In itself this doesn’t necessarily have any bearing on the quality of the level design, though in general the suspicion is always that a compromise must have been made somewhere, that a procedural level could never be as good as one that was hand-crafted. The trade-off seems acceptable here: We forgo one painstakingly intricate design for the prospect of near-endless hopefully good variations. Certainly the overworld I played through (seed “ystreath” if you want to try it yourself) felt consistent and well-designed–no jarring sections that felt obviously untouched by a human hand. It had a mazelike quality that demanded exploration and was crammed with teases of just-out-of-reach areas I’d have to note to return to later and that in any other non-procedural game I’d credit to smart design.
Dungeon design is mostly solid, with an emphasis on having the right item to allow you to bypass obstacles and finding the various coloured keys to open their respective doors. Save for the final dungeon, they all lack the light puzzle elements you would find in a typical Zelda dungeon, and are poorer for it. The last dungeon, however, takes full advantage of the environment-altering ability of a late-game item to push puzzle design to the fore. Perhaps not coincidentally, it’s the only hand-crafted dungeon in the game. Where the procedural generation truly detracts is in the little side dungeons that throw you into a handful of random rooms, lock the doors until you’ve killed all the monsters, and then reward you with a health or weapon upgrade. They’re not terrible in isolation, but they are all essentially the same and wear out their welcome long before you’ve acquired all the pick-ups they house.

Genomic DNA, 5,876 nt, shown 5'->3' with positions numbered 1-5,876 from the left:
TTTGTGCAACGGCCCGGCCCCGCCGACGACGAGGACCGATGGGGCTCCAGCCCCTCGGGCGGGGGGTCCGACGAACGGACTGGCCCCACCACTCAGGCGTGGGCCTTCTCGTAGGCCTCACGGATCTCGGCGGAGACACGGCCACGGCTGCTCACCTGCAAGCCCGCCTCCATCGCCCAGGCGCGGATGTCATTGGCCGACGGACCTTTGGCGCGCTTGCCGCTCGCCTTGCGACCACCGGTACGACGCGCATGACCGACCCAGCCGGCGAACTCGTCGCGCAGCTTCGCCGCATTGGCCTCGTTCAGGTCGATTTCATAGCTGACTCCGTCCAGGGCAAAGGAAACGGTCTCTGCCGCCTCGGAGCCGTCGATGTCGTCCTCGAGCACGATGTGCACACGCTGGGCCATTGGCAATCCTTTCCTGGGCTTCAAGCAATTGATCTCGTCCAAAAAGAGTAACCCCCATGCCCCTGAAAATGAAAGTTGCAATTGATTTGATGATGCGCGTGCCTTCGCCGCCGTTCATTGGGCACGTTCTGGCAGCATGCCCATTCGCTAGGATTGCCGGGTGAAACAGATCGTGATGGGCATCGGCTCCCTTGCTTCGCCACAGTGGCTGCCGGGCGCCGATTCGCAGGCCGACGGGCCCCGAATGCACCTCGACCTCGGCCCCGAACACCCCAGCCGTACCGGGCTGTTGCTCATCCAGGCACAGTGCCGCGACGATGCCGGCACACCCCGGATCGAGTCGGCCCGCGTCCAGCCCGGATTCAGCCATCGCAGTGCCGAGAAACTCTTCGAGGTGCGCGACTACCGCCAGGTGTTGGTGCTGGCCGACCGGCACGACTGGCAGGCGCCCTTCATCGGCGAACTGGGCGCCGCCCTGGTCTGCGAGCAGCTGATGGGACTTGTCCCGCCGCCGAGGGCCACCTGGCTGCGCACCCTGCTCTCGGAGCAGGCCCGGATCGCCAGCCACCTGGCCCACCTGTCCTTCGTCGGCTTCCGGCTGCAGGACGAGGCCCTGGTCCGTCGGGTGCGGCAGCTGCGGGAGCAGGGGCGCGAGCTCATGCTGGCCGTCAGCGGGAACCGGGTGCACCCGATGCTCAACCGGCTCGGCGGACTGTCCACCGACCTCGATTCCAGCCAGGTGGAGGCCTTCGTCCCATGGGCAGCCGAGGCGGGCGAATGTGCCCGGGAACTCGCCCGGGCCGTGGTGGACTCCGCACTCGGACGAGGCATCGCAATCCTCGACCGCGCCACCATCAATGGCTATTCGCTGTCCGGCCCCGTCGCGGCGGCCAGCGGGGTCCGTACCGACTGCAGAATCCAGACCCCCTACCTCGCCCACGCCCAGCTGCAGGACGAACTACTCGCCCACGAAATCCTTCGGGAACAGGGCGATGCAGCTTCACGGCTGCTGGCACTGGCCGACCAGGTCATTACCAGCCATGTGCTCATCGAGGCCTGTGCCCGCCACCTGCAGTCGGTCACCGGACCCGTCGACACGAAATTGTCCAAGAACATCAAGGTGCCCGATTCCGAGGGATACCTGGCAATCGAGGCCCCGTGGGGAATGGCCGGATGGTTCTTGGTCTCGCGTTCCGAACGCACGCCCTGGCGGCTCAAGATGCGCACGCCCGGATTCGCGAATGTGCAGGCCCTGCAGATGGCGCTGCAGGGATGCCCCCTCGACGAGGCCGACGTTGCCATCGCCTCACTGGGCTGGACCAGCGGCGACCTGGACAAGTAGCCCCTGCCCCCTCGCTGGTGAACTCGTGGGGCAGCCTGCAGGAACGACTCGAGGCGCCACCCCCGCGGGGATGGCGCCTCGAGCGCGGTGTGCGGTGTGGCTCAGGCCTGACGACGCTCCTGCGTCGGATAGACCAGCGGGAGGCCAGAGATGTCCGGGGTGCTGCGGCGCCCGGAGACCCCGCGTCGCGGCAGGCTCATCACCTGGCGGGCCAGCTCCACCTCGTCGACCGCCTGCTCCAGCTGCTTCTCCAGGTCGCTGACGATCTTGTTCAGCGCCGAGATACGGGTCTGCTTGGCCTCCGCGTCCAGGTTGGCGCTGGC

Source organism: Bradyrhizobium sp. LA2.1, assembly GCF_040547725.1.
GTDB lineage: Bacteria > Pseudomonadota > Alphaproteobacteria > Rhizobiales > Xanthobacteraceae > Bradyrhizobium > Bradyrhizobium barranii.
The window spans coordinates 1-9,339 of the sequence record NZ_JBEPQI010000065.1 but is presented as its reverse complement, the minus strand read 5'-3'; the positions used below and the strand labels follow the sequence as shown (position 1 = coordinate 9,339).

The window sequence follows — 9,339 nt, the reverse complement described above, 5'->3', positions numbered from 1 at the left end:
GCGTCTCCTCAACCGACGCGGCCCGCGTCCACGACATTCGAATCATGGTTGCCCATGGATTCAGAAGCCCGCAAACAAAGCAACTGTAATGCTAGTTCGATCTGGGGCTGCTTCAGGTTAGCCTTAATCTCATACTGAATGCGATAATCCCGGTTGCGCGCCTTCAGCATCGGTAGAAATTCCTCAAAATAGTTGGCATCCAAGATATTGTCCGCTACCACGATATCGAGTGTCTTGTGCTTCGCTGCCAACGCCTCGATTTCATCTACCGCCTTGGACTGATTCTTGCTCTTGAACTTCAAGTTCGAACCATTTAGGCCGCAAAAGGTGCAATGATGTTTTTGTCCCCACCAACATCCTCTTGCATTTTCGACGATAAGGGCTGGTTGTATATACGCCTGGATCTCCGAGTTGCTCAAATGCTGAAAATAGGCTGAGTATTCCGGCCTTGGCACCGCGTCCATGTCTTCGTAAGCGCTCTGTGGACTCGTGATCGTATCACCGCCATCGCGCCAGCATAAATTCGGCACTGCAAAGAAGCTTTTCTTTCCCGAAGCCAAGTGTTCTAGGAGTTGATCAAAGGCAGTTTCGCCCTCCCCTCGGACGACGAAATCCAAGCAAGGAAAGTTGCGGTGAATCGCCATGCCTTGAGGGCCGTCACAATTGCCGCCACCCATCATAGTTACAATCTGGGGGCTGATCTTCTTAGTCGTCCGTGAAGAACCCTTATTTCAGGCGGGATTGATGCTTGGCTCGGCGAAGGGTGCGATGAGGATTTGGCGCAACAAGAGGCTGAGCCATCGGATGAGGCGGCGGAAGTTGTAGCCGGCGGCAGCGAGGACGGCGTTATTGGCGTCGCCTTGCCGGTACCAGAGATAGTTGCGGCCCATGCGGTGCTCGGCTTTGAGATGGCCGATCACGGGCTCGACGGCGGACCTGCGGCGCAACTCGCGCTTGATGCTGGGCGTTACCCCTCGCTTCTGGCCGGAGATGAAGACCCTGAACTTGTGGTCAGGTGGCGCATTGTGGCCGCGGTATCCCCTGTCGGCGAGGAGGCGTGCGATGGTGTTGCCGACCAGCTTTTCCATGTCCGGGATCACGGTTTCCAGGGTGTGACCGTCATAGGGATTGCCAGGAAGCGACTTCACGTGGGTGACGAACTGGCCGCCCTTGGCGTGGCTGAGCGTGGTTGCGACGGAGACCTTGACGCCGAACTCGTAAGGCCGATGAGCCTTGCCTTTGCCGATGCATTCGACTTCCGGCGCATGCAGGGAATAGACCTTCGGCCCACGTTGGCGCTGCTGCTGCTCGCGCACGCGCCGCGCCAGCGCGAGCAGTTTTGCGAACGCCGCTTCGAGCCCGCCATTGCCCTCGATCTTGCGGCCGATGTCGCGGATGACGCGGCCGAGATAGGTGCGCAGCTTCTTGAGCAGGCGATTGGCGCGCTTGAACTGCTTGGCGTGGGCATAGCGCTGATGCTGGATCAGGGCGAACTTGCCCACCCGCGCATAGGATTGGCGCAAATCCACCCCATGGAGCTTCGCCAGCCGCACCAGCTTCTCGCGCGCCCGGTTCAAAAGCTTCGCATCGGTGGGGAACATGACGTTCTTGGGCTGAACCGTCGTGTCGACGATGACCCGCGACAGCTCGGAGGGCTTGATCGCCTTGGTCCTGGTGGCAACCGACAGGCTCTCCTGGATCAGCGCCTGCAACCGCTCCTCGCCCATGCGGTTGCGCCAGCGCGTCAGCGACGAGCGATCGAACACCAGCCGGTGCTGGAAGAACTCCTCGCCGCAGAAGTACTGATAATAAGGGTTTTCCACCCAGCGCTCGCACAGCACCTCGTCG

As you find new items–such as a spring that enables you to bounce over gaps or a cigarette lighter that lets you melt ice–you can unlock new regions of the map or return to previous areas to find secrets in classic Zelda fashion, a facet of the genre that is as inherently compelling here as it so often is, even if the execution is slightly off. The random order in which items are acquired does have a tendency to flatten out the experience. Some items have multiple uses, lending a degree of redundancy that diminishes the impact of obtaining a new piece of gear. Still, it’s rewarding to nab a new ability and start mulling over all the possibilities, the new places you can now explore. It’s a high that never diminishes.